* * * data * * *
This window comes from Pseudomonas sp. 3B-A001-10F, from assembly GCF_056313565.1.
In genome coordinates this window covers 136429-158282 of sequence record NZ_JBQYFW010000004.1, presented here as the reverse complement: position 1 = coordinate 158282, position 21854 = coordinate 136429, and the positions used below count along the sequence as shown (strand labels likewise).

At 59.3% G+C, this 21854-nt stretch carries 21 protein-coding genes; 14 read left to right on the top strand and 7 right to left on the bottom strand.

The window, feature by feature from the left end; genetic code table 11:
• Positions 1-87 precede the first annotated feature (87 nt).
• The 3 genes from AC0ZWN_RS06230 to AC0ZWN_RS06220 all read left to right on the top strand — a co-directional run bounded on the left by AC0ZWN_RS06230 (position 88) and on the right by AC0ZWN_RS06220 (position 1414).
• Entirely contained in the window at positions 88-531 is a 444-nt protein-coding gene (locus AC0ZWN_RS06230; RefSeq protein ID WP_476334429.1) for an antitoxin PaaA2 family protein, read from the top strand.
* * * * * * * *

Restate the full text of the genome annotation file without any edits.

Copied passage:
This window comes from Pseudomonas sp. 3B-A001-10F, from assembly GCF_056313565.1.
In genome coordinates this window covers 136429-158282 of sequence record NZ_JBQYFW010000004.1, presented here as the reverse complement: position 1 = coordinate 158282, position 21854 = coordinate 136429, and the positions used below count along the sequence as shown (strand labels likewise).

At 59.3% G+C, this 21854-nt stretch carries 21 protein-coding genes; 14 read left to right on the top strand and 7 right to left on the bottom strand.

The window, feature by feature from the left end; genetic code table 11:
• Positions 1-87 precede the first annotated feature (87 nt).
• The 3 genes from AC0ZWN_RS06230 to AC0ZWN_RS06220 all read left to right on the top strand — a co-directional run bounded on the left by AC0ZWN_RS06230 (position 88) and on the right by AC0ZWN_RS06220 (position 1414).
• Entirely contained in the window at positions 88-531 is a 444-nt protein-coding gene (locus AC0ZWN_RS06230; RefSeq protein ID WP_476334429.1) for an antitoxin PaaA2 family protein, read from the top strand.